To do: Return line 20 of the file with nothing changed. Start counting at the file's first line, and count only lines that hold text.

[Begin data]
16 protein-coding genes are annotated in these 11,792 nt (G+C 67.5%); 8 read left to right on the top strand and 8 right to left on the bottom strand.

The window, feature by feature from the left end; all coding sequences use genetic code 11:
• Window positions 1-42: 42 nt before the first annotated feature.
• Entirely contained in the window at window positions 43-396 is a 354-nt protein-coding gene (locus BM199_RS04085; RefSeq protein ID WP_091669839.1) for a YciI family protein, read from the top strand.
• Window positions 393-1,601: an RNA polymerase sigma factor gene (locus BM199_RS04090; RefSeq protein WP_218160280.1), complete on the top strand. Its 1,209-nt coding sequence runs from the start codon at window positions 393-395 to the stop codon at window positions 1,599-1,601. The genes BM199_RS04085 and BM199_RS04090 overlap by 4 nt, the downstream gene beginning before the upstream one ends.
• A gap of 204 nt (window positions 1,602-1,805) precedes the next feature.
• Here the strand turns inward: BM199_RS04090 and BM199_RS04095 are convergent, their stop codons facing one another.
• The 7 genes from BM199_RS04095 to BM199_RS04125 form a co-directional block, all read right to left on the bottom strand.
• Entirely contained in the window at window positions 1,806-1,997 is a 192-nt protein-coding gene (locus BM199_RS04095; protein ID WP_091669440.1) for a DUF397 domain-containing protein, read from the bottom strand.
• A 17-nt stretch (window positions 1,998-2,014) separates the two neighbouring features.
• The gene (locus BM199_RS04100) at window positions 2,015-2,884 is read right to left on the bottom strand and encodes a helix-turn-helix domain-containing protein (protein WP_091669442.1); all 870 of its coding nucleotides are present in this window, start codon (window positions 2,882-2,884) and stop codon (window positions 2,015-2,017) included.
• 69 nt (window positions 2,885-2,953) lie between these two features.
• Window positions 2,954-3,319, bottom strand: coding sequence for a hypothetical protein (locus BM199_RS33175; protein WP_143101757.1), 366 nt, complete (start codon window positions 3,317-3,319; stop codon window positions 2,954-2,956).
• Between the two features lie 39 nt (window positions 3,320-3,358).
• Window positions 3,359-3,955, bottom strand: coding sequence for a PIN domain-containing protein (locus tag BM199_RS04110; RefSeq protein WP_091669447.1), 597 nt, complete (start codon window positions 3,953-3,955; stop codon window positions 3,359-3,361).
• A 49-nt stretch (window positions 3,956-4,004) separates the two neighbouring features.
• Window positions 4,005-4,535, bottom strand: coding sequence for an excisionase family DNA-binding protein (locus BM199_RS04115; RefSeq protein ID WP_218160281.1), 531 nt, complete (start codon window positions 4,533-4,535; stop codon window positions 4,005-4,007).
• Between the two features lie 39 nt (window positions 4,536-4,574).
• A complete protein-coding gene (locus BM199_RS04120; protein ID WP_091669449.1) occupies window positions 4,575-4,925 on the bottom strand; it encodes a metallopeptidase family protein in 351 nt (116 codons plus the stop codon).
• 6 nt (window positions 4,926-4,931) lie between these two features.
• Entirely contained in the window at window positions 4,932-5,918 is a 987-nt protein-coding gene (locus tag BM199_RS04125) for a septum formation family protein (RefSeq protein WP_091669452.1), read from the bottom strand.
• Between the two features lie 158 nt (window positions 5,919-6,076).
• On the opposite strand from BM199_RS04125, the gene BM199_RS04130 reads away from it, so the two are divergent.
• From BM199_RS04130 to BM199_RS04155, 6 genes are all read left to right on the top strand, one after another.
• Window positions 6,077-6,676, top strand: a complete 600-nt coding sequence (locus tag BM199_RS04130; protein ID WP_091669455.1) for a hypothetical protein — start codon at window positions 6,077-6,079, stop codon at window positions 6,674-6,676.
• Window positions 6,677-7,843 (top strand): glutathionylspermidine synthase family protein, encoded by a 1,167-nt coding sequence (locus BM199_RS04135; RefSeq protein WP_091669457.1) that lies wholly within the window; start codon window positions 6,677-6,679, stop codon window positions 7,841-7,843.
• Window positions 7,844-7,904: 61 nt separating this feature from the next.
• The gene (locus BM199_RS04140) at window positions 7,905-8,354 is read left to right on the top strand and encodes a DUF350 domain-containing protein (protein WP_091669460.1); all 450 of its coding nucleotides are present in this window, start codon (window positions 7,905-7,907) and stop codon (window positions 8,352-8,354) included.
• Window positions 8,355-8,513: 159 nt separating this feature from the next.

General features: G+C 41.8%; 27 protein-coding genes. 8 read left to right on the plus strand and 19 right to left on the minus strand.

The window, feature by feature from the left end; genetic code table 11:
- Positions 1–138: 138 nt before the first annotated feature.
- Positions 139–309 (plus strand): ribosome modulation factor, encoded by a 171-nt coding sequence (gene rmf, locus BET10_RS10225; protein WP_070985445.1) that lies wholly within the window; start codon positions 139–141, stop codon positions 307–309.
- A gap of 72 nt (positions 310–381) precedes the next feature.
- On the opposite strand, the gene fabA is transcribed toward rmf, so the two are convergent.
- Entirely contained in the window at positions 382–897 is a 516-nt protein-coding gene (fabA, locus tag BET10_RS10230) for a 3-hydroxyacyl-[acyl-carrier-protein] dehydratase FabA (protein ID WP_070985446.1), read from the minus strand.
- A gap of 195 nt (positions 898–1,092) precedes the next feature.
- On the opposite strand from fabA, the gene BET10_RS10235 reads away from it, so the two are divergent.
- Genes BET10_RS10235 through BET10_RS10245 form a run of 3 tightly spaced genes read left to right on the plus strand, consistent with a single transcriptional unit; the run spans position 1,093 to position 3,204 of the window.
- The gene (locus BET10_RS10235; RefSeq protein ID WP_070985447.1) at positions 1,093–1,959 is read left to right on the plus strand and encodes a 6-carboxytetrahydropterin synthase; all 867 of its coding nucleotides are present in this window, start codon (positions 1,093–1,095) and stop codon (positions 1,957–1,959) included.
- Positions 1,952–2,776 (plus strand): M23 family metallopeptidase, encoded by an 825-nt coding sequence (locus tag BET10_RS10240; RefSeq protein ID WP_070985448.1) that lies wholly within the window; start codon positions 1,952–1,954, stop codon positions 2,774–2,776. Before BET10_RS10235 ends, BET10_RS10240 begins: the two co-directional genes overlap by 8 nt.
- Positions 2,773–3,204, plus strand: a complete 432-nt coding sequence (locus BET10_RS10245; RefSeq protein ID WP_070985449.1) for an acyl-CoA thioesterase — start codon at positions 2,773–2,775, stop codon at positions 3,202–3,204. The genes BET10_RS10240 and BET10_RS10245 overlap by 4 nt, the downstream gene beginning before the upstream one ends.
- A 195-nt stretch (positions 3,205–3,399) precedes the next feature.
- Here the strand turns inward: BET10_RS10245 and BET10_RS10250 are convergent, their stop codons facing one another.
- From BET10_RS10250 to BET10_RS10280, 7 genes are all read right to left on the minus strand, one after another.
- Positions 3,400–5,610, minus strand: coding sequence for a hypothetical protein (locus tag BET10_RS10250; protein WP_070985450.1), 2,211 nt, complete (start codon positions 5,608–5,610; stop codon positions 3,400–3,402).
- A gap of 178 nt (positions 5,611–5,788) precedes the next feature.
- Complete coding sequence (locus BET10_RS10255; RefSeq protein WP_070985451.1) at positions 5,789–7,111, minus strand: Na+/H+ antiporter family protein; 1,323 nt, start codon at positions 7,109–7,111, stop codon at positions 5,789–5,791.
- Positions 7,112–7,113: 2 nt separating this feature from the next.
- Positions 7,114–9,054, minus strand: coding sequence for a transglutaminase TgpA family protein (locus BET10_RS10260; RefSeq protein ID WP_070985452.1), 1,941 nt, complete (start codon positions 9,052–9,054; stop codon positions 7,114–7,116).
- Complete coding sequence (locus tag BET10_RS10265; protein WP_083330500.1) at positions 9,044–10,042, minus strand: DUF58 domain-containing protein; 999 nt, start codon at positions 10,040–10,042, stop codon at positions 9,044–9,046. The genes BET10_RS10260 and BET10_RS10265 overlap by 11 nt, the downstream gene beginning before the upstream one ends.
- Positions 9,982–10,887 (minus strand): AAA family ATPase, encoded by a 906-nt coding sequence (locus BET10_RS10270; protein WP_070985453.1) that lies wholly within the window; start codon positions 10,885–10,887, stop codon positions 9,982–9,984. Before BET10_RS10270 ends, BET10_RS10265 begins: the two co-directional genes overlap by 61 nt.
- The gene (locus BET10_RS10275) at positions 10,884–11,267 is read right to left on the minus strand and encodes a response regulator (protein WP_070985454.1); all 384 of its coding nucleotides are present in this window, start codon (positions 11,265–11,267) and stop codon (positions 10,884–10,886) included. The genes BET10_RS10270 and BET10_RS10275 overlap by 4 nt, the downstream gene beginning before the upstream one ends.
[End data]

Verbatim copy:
• 6 nt (window positions 4,926-4,931) lie between these two features.